So concerned about what actually happened, my husband kept asking me if a tree hit him, and how. To satisfy him, I ran outside and crashed through the woods to where he'd been working, to see if I could piece together what had happened. It looked like he had hooked a chain to a tree about 6 or 7 inches in diameter, and had pulled it down. The tree had fallen straight toward the tractor, and was lying parallel to it, touching the right wheel.

I turned around and ran back towards the house, trying to quickly pick my way through the bushes to get back to the house. Stupid me missed a tree lying underneath the brush, and hooked my toe under it. I went face down hard into a patch of raspberry bushes, and I'm still picking spines out of my hands. Not fun.

When I got back to the kitchen a few minutes later to check on my husband, he wasn't any better. He seemed really confused, asking the same questions over and over, and didn't seem like himself. Worried that he might have a concussion, I put on my shoes, grabbed my purse, and tried to get him into the truck to take him to the Emergency Room. Not a chance...do you have any idea how hard it is to get a confused grown man to do something he doesn't want to do?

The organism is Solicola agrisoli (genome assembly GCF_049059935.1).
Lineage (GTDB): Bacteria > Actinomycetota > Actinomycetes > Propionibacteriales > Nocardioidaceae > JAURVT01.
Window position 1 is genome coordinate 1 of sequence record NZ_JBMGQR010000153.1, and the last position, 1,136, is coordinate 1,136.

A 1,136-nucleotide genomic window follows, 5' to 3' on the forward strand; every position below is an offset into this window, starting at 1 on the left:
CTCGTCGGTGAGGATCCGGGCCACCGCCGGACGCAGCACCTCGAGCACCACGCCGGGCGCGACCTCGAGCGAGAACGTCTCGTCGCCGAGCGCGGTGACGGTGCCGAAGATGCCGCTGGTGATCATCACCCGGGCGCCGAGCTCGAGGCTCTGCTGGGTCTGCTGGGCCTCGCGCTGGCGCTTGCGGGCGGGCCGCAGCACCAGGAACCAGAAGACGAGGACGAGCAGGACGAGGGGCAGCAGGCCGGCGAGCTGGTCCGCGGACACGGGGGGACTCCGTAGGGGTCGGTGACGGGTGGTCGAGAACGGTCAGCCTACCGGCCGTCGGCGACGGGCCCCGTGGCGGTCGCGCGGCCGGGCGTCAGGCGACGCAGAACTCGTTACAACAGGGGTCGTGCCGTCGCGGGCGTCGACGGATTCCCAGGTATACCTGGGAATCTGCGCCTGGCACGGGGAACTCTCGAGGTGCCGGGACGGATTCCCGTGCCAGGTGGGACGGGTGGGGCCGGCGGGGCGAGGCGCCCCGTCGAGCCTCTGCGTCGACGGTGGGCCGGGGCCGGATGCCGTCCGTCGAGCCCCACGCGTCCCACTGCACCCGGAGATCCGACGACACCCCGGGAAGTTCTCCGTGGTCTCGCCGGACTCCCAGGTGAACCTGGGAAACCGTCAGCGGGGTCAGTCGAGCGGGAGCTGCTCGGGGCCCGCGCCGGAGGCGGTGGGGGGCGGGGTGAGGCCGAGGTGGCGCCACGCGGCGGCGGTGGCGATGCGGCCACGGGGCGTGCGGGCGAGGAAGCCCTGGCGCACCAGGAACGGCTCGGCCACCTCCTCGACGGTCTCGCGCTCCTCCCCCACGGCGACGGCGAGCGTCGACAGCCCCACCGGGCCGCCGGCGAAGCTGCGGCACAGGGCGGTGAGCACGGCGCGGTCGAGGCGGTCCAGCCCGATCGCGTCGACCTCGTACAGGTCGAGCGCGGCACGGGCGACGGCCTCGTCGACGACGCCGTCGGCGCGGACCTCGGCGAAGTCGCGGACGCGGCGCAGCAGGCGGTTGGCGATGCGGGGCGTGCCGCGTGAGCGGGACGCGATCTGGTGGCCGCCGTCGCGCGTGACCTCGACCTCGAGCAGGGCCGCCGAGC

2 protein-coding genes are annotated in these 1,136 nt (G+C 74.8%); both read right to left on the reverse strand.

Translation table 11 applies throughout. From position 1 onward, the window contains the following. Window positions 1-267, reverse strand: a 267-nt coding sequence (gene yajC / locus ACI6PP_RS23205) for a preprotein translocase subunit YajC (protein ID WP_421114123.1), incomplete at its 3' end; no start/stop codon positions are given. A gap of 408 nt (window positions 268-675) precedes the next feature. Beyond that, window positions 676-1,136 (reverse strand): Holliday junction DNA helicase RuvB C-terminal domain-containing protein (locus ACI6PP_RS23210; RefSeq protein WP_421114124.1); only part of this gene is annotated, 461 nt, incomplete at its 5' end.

After twenty minutes of cajoling, begging, and finally yelling, I gave up and called one of our neighbors, Hugh, to come and help. Thank God he was home! When Hugh arrived, he started asking my husband questions, and within ten minutes he was able to convince Hubby to get into the truck and go to the ER. I think our neighbor was as scared as I was when he noticed the same pattern of questions repeating every two minutes:

   "What happened?"
   "Did something hit me?"
   "Did a tree fall on me?"
   "Was I using the chainsaw?"
   "Did I pull the tree down on me?"
   "Give me a minute! I need to clear my head!"

Pause.

   "What happened?"
   "Did something hit me?"
   "Did a tree fall on me?"

And so on.